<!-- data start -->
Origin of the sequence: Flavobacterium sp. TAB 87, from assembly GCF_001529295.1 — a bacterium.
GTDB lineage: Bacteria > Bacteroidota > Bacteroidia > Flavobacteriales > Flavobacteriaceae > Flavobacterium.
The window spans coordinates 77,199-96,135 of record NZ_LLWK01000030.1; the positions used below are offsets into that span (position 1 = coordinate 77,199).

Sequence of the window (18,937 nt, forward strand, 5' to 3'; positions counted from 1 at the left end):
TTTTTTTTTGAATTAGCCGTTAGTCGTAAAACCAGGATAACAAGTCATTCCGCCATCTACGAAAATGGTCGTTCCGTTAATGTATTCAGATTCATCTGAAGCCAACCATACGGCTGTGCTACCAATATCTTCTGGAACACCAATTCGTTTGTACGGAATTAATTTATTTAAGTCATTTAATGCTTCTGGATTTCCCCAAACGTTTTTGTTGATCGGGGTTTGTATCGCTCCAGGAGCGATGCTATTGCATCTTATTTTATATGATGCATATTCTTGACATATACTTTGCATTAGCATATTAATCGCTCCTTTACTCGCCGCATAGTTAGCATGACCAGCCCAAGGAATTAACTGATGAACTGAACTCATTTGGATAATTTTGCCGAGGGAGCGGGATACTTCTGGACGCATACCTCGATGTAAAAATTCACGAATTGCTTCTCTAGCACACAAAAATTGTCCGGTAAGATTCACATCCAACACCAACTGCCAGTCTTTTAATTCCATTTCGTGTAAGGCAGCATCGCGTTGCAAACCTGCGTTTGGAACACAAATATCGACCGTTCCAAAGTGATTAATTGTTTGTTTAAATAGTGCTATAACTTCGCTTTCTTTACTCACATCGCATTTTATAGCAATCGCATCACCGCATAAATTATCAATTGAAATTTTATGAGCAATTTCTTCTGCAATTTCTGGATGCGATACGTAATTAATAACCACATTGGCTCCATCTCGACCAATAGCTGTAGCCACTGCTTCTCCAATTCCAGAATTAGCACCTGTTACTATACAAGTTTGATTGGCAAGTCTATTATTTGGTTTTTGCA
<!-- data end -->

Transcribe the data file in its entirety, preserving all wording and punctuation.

Origin of the sequence: Flavobacterium sp. TAB 87, from assembly GCF_001529295.1 — a bacterium.
GTDB lineage: Bacteria > Bacteroidota > Bacteroidia > Flavobacteriales > Flavobacteriaceae > Flavobacterium.
The window spans coordinates 77,199-96,135 of record NZ_LLWK01000030.1; the positions used below are offsets into that span (position 1 = coordinate 77,199).

Sequence of the window (18,937 nt, forward strand, 5' to 3'; positions counted from 1 at the left end):
TTTTTTTTTGAATTAGCCGTTAGTCGTAAAACCAGGATAACAAGTCATTCCGCCATCTACGAAAATGGTCGTTCCGTTAATGTATTCAGATTCATCTGAAGCCAACCATACGGCTGTGCTACCAATATCTTCTGGAACACCAATTCGTTTGTACGGAATTAATTTATTTAAGTCATTTAATGCTTCTGGATTTCCCCAAACGTTTTTGTTGATCGGGGTTTGTATCGCTCCAGGAGCGATGCTATTGCATCTTATTTTATATGATGCATATTCTTGACATATACTTTGCATTAGCATATTAATCGCTCCTTTACTCGCCGCATAGTTAGCATGACCAGCCCAAGGAATTAACTGATGAACTGAACTCATTTGGATAATTTTGCCGAGGGAGCGGGATACTTCTGGACGCATACCTCGATGTAAAAATTCACGAATTGCTTCTCTAGCACACAAAAATTGTCCGGTAAGATTCACATCCAACACCAACTGCCAGTCTTTTAATTCCATTTCGTGTAAGGCAGCATCGCGTTGCAAACCTGCGTTTGGAACACAAATATCGACCGTTCCAAAGTGATTAATTGTTTGTTTAAATAGTGCTATAACTTCGCTTTCTTTACTCACATCGCATTTTATAGCAATCGCATCACCGCATAAATTATCAATTGAAATTTTATGAGCAATTTCTTCTGCAATTTCTGGATGCGATACGTAATTAATAACCACATTGGCTCCATCTCGACCAATAGCTGTAGCCACTGCTTCTCCAATTCCAGAATTAGCACCTGTTACTATACAAGTTTGATTGGCAAGTCTATTATTTGGTTTTTGCA